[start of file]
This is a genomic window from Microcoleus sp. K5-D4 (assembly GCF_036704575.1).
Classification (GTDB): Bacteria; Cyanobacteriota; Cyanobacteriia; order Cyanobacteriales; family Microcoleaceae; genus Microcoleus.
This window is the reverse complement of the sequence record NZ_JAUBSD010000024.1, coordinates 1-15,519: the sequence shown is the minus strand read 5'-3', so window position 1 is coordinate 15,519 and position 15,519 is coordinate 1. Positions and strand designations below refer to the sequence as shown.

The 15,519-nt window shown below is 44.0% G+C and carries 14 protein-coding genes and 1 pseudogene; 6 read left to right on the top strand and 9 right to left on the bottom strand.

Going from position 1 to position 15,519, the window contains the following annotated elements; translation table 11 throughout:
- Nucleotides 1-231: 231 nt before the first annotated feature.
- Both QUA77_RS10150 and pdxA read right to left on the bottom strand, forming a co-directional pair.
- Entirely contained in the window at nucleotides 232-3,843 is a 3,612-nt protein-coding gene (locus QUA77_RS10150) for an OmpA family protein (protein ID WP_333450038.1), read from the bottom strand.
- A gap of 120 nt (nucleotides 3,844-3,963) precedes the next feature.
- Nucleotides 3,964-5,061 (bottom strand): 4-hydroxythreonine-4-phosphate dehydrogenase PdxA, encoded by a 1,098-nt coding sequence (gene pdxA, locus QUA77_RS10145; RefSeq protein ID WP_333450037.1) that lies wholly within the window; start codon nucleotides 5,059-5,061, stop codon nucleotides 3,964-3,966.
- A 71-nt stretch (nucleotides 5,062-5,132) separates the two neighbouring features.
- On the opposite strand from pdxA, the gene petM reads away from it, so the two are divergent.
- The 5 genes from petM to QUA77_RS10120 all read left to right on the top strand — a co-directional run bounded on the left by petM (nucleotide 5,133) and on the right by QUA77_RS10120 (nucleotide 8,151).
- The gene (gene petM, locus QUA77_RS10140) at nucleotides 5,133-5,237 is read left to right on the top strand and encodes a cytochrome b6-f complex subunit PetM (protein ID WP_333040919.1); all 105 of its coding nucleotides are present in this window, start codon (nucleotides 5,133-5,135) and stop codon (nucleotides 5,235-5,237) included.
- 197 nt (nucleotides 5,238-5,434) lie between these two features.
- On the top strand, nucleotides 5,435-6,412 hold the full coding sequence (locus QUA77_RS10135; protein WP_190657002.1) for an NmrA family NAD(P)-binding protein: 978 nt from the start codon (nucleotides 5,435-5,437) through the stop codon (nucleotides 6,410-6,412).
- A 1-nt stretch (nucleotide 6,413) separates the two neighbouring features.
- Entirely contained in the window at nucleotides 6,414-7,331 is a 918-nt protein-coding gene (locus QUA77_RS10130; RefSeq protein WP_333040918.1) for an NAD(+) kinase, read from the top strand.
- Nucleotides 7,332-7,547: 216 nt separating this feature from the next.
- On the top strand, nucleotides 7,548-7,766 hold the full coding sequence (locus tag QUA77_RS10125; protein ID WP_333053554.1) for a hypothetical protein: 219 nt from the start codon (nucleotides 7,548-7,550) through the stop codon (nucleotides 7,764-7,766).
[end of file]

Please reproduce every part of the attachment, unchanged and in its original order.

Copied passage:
This is a genomic window from Microcoleus sp. K5-D4 (assembly GCF_036704575.1).
Classification (GTDB): Bacteria; Cyanobacteriota; Cyanobacteriia; order Cyanobacteriales; family Microcoleaceae; genus Microcoleus.
This window is the reverse complement of the sequence record NZ_JAUBSD010000024.1, coordinates 1-15,519: the sequence shown is the minus strand read 5'-3', so window position 1 is coordinate 15,519 and position 15,519 is coordinate 1. Positions and strand designations below refer to the sequence as shown.

The 15,519-nt window shown below is 44.0% G+C and carries 14 protein-coding genes and 1 pseudogene; 6 read left to right on the top strand and 9 right to left on the bottom strand.

Going from position 1 to position 15,519, the window contains the following annotated elements; translation table 11 throughout:
- Nucleotides 1-231: 231 nt before the first annotated feature.
- Both QUA77_RS10150 and pdxA read right to left on the bottom strand, forming a co-directional pair.
- Entirely contained in the window at nucleotides 232-3,843 is a 3,612-nt protein-coding gene (locus QUA77_RS10150) for an OmpA family protein (protein ID WP_333450038.1), read from the bottom strand.
- A gap of 120 nt (nucleotides 3,844-3,963) precedes the next feature.
- Nucleotides 3,964-5,061 (bottom strand): 4-hydroxythreonine-4-phosphate dehydrogenase PdxA, encoded by a 1,098-nt coding sequence (gene pdxA, locus QUA77_RS10145; RefSeq protein ID WP_333450037.1) that lies wholly within the window; start codon nucleotides 5,059-5,061, stop codon nucleotides 3,964-3,966.
- A 71-nt stretch (nucleotides 5,062-5,132) separates the two neighbouring features.
- On the opposite strand from pdxA, the gene petM reads away from it, so the two are divergent.
- The 5 genes from petM to QUA77_RS10120 all read left to right on the top strand — a co-directional run bounded on the left by petM (nucleotide 5,133) and on the right by QUA77_RS10120 (nucleotide 8,151).
- The gene (gene petM, locus QUA77_RS10140) at nucleotides 5,133-5,237 is read left to right on the top strand and encodes a cytochrome b6-f complex subunit PetM (protein ID WP_333040919.1); all 105 of its coding nucleotides are present in this window, start codon (nucleotides 5,133-5,135) and stop codon (nucleotides 5,235-5,237) included.
- 197 nt (nucleotides 5,238-5,434) lie between these two features.
- On the top strand, nucleotides 5,435-6,412 hold the full coding sequence (locus QUA77_RS10135; protein WP_190657002.1) for an NmrA family NAD(P)-binding protein: 978 nt from the start codon (nucleotides 5,435-5,437) through the stop codon (nucleotides 6,410-6,412).
- A 1-nt stretch (nucleotide 6,413) separates the two neighbouring features.
- Entirely contained in the window at nucleotides 6,414-7,331 is a 918-nt protein-coding gene (locus QUA77_RS10130; RefSeq protein WP_333040918.1) for an NAD(+) kinase, read from the top strand.
- Nucleotides 7,332-7,547: 216 nt separating this feature from the next.
- On the top strand, nucleotides 7,548-7,766 hold the full coding sequence (locus tag QUA77_RS10125; protein ID WP_333053554.1) for a hypothetical protein: 219 nt from the start codon (nucleotides 7,548-7,550) through the stop codon (nucleotides 7,764-7,766).